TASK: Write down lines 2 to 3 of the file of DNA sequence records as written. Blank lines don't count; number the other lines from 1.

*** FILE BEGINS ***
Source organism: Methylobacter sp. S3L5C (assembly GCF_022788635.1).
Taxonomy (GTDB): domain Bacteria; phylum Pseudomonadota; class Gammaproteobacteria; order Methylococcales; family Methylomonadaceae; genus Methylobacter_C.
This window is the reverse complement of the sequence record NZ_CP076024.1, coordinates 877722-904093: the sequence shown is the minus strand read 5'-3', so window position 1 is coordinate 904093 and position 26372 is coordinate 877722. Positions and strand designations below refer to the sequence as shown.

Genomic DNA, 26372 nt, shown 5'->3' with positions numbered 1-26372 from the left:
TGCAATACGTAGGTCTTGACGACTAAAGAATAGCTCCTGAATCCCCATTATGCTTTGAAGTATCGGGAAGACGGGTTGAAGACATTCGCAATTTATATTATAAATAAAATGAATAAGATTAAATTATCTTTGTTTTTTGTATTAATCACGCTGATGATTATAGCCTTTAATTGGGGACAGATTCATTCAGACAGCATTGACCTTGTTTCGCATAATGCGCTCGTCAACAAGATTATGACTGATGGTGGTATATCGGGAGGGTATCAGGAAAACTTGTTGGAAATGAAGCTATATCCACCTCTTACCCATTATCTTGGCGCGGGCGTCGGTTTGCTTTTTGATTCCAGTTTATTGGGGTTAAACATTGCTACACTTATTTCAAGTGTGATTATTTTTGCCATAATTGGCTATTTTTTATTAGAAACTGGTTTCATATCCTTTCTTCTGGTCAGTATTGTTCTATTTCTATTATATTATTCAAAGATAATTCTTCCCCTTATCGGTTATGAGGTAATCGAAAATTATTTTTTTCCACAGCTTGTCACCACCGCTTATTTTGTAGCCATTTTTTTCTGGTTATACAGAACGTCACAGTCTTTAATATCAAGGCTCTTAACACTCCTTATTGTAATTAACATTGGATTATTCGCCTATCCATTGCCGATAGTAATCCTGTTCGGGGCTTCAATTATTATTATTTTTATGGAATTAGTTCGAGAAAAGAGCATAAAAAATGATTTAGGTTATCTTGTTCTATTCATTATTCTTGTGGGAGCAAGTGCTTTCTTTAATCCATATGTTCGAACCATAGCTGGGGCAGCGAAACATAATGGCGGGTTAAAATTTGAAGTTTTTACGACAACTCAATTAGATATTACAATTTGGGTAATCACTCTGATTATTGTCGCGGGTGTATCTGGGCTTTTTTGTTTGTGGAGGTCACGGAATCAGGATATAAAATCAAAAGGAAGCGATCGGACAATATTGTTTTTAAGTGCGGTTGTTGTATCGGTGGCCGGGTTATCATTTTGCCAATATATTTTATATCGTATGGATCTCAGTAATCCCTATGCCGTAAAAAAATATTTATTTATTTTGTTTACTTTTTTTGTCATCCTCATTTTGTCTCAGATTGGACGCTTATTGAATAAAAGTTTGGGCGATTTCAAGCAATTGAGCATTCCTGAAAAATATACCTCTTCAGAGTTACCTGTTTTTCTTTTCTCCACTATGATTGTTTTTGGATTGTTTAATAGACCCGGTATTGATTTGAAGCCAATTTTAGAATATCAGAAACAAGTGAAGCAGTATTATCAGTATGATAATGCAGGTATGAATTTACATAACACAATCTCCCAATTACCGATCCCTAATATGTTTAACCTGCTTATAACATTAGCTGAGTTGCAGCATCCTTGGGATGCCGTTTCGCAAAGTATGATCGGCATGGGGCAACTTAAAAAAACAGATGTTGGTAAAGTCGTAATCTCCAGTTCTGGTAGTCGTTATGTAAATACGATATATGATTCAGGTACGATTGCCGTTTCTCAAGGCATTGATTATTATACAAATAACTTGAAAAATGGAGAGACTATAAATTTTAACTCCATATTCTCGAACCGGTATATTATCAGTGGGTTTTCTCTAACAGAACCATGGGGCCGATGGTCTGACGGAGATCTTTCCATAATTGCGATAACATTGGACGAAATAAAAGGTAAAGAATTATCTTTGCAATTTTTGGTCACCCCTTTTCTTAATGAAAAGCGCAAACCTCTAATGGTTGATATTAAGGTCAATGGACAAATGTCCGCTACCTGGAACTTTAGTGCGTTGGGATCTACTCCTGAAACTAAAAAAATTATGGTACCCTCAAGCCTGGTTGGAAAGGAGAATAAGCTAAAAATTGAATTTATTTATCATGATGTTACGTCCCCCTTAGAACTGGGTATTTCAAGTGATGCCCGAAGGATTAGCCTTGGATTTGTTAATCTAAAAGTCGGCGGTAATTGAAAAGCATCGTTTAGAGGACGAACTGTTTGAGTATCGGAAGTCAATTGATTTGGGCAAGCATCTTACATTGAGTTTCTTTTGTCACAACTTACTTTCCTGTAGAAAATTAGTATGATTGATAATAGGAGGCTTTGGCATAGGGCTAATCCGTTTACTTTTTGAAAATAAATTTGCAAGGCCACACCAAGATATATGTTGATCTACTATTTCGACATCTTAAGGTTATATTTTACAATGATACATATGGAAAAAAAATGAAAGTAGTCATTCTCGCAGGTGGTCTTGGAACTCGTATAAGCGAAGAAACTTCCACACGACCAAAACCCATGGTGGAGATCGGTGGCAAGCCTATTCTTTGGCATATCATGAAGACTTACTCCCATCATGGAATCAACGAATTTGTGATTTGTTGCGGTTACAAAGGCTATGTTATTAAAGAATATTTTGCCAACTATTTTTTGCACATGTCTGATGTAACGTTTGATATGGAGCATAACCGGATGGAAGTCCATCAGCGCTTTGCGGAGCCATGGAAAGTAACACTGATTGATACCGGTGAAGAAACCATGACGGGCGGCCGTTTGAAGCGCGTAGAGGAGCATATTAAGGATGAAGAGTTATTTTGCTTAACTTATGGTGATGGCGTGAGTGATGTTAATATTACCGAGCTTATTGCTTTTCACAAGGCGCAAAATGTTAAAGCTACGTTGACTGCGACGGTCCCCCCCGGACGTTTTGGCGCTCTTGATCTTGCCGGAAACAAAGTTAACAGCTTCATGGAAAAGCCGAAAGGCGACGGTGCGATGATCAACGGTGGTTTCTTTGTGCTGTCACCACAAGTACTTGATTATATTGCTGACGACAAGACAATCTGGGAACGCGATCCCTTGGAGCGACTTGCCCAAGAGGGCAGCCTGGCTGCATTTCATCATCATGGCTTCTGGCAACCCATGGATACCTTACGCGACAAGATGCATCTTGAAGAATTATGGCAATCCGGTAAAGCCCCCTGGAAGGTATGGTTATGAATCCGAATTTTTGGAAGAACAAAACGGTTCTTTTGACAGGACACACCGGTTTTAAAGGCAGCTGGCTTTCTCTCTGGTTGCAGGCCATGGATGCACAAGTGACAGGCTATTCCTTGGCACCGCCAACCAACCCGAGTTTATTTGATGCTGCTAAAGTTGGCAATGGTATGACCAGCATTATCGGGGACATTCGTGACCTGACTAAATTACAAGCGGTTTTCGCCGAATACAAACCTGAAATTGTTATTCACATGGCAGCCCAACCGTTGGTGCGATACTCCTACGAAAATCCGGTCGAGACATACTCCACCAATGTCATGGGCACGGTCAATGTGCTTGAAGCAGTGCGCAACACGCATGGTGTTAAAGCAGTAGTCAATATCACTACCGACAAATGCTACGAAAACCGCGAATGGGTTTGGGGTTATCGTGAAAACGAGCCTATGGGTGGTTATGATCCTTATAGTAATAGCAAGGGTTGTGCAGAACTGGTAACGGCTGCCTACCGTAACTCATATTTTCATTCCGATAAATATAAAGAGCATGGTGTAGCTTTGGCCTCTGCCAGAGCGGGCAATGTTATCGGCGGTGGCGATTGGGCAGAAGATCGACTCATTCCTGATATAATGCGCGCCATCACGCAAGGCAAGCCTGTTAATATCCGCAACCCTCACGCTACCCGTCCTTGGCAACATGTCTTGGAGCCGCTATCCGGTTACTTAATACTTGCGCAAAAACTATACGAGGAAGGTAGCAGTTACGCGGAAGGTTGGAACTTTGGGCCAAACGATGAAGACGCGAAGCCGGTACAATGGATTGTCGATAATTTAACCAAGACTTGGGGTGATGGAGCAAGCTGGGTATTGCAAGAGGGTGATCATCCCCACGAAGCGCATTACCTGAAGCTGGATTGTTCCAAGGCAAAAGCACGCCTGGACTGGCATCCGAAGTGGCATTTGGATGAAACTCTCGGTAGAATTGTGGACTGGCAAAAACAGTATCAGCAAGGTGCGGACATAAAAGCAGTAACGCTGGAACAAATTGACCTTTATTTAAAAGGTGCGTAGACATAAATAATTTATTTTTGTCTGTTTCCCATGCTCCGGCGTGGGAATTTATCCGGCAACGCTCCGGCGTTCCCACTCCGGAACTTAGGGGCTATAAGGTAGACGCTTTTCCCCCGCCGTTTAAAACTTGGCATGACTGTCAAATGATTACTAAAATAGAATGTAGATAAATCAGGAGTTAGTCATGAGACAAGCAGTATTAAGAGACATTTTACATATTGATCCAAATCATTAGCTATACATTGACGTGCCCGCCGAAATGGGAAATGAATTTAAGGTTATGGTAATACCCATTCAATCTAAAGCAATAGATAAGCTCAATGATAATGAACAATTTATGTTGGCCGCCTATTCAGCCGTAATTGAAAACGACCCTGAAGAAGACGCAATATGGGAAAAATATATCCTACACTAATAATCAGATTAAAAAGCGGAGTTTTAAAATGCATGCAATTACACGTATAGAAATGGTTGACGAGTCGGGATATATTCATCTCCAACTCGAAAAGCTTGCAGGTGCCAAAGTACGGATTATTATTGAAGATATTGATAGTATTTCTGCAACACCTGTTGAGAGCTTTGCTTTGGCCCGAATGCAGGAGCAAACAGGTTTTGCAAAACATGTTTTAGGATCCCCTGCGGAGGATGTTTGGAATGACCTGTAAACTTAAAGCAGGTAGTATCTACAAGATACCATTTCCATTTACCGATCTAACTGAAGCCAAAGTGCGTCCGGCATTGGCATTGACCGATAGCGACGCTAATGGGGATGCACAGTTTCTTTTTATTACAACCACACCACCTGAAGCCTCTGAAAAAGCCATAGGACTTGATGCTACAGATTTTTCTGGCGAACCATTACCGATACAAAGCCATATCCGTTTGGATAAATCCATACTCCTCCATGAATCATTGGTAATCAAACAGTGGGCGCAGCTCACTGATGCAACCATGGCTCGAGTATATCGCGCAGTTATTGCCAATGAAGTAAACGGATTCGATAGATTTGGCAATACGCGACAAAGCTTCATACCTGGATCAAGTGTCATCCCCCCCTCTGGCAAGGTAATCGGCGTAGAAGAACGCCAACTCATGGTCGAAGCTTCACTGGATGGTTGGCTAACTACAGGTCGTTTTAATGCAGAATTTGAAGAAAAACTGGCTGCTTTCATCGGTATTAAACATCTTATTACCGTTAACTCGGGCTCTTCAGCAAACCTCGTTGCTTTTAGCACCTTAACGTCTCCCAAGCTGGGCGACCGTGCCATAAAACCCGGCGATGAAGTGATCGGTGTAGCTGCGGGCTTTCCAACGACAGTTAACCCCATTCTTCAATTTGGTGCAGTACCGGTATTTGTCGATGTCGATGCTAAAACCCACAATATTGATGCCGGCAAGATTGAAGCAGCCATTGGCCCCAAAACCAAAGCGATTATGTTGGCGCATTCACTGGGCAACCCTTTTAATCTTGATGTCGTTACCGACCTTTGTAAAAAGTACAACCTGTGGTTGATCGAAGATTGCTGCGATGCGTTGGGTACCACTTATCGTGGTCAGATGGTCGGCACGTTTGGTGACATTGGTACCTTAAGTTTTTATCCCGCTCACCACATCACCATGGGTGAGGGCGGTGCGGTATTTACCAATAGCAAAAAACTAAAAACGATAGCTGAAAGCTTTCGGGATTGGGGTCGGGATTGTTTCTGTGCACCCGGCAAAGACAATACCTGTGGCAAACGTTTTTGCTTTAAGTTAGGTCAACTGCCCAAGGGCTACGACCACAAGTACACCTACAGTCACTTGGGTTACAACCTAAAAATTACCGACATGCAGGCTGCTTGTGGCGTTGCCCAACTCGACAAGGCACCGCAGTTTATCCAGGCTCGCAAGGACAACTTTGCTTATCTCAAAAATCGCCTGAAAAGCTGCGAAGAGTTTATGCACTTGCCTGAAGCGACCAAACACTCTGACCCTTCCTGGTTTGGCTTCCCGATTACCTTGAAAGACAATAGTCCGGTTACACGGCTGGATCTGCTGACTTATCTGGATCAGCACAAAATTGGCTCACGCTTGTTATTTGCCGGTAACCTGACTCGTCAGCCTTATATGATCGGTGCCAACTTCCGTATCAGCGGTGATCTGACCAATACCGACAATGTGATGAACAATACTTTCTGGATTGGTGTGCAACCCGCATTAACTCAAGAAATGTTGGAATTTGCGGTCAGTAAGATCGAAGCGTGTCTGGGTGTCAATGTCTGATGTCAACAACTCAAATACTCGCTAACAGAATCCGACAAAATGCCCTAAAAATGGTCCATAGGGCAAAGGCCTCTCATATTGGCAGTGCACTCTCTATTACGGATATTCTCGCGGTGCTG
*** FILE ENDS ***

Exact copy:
Taxonomy (GTDB): domain Bacteria; phylum Pseudomonadota; class Gammaproteobacteria; order Methylococcales; family Methylomonadaceae; genus Methylobacter_C.
This window is the reverse complement of the sequence record NZ_CP076024.1, coordinates 877722-904093: the sequence shown is the minus strand read 5'-3', so window position 1 is coordinate 904093 and position 26372 is coordinate 877722. Positions and strand designations below refer to the sequence as shown.